On Sunday, New York City Mayor Bill de Blasio said the city would reopen schools for in-person learning and increase the number of days a week many children attend class, even though the COVID-10 pandemic intensifies in the city.

The mayor’s announcement has marked a major policy reversal for the country’s largest school system, which came just a couple of weeks after de Blasio announced shutting down of the schools due to a surge in the number of COVID-19 cases in NYC.

He said some elementary schools and pre-kindergarten programs would resume on December 7, while others may take longer to reopen their programs.

“School programs serving special-needs students at all grade levels will open to in-person learning starting December 10,” de Blasio said. “The plan for reopening middle and high schools is still being developed.”

“We feel confident that we can keep schools safe,” he added.

NYC Gov. Andrew Cuomo said that he supports de Blasio’s school reopening plan. In a conference call with reporters, Cuomo said, “I think that’s the right direction. We do have new facts and information on schools.”

NYC’s public schools opened for in-person learning in September; however, they closed again on November 19 due to a rising number of new COVID-19 cases in the city.

When the schools were reopened during the weeks, masks and social distancing were mandatory, with class sizes averaging up to 25 to 30 students.

The mayor said that many students who will return for in-person classes would be able to attend five days of class a week.

Every student will be required to undergo frequent testing for the coronavirus, which will be weekly.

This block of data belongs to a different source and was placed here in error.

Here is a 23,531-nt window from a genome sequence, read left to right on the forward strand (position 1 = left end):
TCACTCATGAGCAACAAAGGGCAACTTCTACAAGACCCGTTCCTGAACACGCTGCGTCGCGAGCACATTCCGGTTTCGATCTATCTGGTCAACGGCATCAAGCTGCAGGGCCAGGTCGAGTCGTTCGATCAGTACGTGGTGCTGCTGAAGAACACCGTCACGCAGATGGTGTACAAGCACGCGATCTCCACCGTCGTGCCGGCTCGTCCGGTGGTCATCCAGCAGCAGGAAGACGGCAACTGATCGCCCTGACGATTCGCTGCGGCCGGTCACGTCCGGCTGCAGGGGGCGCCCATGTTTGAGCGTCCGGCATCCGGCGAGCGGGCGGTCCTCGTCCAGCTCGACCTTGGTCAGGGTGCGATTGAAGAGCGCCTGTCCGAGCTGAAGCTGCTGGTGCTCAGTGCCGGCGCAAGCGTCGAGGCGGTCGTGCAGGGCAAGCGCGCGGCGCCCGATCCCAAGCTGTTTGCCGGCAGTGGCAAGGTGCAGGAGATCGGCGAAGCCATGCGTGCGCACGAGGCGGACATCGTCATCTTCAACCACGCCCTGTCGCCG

“The idea of the hard number made a lot of sense back in the summer when we had not yet experienced all this,” de Blasio said.

The mayor said he had discussed his reopening plan with Cuomo, adding, “We all agree that we have a different reality than what we had in the summer and that this is now the way forward and the best way to protect everyone.”

Michael Mulgrew, President of the United Federation of Teachers, said the union supports the school reopening plan, provided there is a stringent testing plan.

He said, “This strategy – properly implemented – will allow us to offer safe in-person instruction to the maximum number of students until we beat the pandemic.”

Mark Cannizzaro, President of the Council of School Supervisors and Administrators, said school leaders “deeply understand the need for children to learn in person as regularly as possible, so long as all safety protocols are based on the guidance of medical professionals.”

In November, NYC exceeded the 3% threshold, but things have slightly worsened since then. In the past seven days, over 9,300 NYC residents have tested positive for COVID-19.

However, the number of positive COVID-19 tests at school sites have remained low.

The mayor’s spokesperson said that over 160,000 students and school staff members have been tested for the virus, but only about 0.25% of them were positive. The article originally appeared on Medical Xpress.